Climate change impacts on glaciers and water resources in the headwaters of the Tarim River, NW China/Kyrgyzstan
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Glacierised river catchments have been shown to be highly sensitive to climate change, while large populations may depend on their water resources. The irrigation agriculture and the communities around the Tarim River, NW China, are strongly dependent on the discharge from the highly glacierised catchments surrounding the Taklamakan Desert. While recent increasing headwater discharge has been beneficial for the expanding agricultural sector, future runoff under climate change is uncertain. We assess three climate change scenarios (Representative Concentration Pathways (RCP) 2.6, 4.5, 8.5) by forcing two glacio-hydrological models with output of eight General Circulation Models. The models have different glaciological modelling approaches but were both calibrated to discharge and glacier mass balance observations. Projected changes of temperature, precipitation, glacier cover and river discharge are examined over the 21st century and generally point to a warmer and wetter climate in the ensemble median. The climate model ensemble projects median temperature and precipitation increases of +1.9–5.3°C and +9–24%, respectively, until the end of the century compared to 1971–2000. Glacier area is projected to shrink by 15–73% (model medians, range over scenarios), strongly depending on catchment and scenario. River discharge is projected to first increase by about 20% in the Aksu River catchments with subsequent decreases of up to 20% until 2100 compared to 1971–2000. In contrast, discharge in the drier Hotan and Yarkant catchments is projected to increase by 15–60% towards the end of the century. The large uncertainties mainly relate to climate model ensemble and the limited observations to constrain the glacio-hydrological models.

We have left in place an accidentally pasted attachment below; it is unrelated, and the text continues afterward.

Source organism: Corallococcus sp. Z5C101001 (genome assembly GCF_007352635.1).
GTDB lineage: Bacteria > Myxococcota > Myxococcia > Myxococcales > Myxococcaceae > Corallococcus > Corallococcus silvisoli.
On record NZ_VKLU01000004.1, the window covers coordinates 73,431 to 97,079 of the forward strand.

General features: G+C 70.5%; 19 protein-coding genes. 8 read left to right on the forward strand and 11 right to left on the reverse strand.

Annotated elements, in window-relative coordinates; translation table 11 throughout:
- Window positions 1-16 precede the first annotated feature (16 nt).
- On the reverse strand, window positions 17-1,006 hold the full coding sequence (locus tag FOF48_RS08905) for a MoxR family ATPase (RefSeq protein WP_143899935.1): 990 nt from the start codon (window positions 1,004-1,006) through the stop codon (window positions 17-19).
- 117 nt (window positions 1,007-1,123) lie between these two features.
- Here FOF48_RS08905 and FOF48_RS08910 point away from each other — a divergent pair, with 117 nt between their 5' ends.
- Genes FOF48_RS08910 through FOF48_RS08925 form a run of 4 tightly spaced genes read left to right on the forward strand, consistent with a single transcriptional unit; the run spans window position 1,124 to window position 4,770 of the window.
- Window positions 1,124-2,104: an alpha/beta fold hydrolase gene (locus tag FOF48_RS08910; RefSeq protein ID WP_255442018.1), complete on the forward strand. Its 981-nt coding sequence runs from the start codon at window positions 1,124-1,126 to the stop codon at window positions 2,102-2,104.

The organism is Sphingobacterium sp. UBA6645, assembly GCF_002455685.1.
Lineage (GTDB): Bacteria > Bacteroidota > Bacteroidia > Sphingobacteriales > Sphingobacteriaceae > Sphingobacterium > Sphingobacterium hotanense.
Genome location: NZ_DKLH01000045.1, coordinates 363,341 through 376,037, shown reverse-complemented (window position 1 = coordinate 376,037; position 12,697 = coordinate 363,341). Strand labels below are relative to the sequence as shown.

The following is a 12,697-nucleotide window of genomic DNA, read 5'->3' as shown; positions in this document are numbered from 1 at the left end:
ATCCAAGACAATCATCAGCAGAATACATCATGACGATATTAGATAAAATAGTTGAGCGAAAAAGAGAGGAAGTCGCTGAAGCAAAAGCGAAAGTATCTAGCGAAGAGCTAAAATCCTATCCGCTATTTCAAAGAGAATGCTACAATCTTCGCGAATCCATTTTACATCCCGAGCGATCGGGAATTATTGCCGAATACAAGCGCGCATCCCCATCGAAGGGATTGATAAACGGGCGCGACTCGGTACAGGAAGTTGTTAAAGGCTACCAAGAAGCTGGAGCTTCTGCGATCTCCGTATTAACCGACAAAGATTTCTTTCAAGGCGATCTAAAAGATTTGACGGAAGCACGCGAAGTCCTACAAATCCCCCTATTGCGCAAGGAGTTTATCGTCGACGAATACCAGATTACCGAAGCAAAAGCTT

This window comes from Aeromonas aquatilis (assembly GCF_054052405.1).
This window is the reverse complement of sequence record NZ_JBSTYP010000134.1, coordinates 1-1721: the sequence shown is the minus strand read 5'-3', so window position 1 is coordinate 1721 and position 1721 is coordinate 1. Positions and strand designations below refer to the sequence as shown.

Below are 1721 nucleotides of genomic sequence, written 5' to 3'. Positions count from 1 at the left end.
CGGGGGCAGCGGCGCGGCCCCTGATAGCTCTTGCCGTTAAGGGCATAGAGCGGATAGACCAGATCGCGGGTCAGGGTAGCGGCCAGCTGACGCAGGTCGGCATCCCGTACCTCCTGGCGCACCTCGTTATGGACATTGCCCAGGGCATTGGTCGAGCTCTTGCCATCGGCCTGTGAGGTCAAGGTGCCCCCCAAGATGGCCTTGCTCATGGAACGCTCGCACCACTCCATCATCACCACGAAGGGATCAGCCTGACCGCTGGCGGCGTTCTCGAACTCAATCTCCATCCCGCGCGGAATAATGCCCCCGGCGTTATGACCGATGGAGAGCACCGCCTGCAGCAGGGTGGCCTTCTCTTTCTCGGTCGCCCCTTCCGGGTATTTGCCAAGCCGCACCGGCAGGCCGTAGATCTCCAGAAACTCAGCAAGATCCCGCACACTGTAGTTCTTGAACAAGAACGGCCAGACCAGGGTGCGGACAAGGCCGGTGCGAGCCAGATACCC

Wortmann , M , Duethmann , D , Menz , C , Bolch , T , Huang , S , Tong , J , Kundzewicz , Z W & Krysanova , V 2021 , ' Climate change impacts on glaciers and water resources in the headwaters of the Tarim River, NW China/Kyrgyzstan ' , Climatic Change .
Non peer reviewed
The preprint version prior to peer-review is Copyright © 2021 the Author(s).
DescriptionFunding: This study was conducted within the project SuMaRiO (Sustainable Management of River Oases along the Tarim River; http://www.sumario.de/), funded by the German Federal Ministry of Education and Research (BMBF grants 01LL0918J, 01LL0918I and 01LL0918B). T. Bolch acknowledges funding by Deutsche Forschungsgemeinschaft (DFG, BO3199/2-1).
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